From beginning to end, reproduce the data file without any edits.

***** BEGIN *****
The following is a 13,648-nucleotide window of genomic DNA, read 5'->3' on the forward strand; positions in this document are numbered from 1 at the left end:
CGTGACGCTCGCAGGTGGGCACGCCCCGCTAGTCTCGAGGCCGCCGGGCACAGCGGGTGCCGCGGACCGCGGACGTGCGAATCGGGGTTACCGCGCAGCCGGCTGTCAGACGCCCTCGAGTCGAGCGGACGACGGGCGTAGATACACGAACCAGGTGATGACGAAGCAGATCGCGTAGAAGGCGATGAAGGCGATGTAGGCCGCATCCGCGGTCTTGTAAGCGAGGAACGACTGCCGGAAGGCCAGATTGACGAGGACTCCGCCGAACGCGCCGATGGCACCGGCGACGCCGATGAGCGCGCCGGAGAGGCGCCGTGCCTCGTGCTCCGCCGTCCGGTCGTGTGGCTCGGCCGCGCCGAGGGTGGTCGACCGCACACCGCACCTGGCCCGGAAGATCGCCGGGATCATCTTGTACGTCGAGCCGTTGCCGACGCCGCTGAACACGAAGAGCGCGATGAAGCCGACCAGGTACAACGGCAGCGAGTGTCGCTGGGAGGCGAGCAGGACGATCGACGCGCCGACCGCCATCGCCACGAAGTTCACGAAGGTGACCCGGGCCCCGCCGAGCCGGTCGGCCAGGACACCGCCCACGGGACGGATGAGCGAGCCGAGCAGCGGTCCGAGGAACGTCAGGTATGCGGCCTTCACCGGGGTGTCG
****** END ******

The following is a 13,648-nucleotide window of genomic DNA, read 5'->3' on the forward strand; positions in this document are numbered from 1 at the left end:
CGTGACGCTCGCAGGTGGGCACGCCCCGCTAGTCTCGAGGCCGCCGGGCACAGCGGGTGCCGCGGACCGCGGACGTGCGAATCGGGGTTACCGCGCAGCCGGCTGTCAGACGCCCTCGAGTCGAGCGGACGACGGGCGTAGATACACGAACCAGGTGATGACGAAGCAGATCGCGTAGAAGGCGATGAAGGCGATGTAGGCCGCATCCGCGGTCTTGTAAGCGAGGAACGACTGCCGGAAGGCCAGATTGACGAGGACTCCGCCGAACGCGCCGATGGCACCGGCGACGCCGATGAGCGCGCCGGAGAGGCGCCGTGCCTCGTGCTCCGCCGTCCGGTCGTGTGGCTCGGCCGCGCCGAGGGTGGTCGACCGCACACCGCACCTGGCCCGGAAGATCGCCGGGATCATCTTGTACGTCGAGCCGTTGCCGACGCCGCTGAACACGAAGAGCGCGATGAAGCCGACCAGGTACAACGGCAGCGAGTGTCGCTGGGAGGCGAGCAGGACGATCGACGCGCCGACCGCCATCGCCACGAAGTTCACGAAGGTGACCCGGGCCCCGCCGAGCCGGTCGGCCAGGACACCGCCCACGGGACGGATGAGCGAGCCGAGCAGCGGTCCGAGGAACGTCAGGTATGCGGCCTTCACCGGGGTGTCG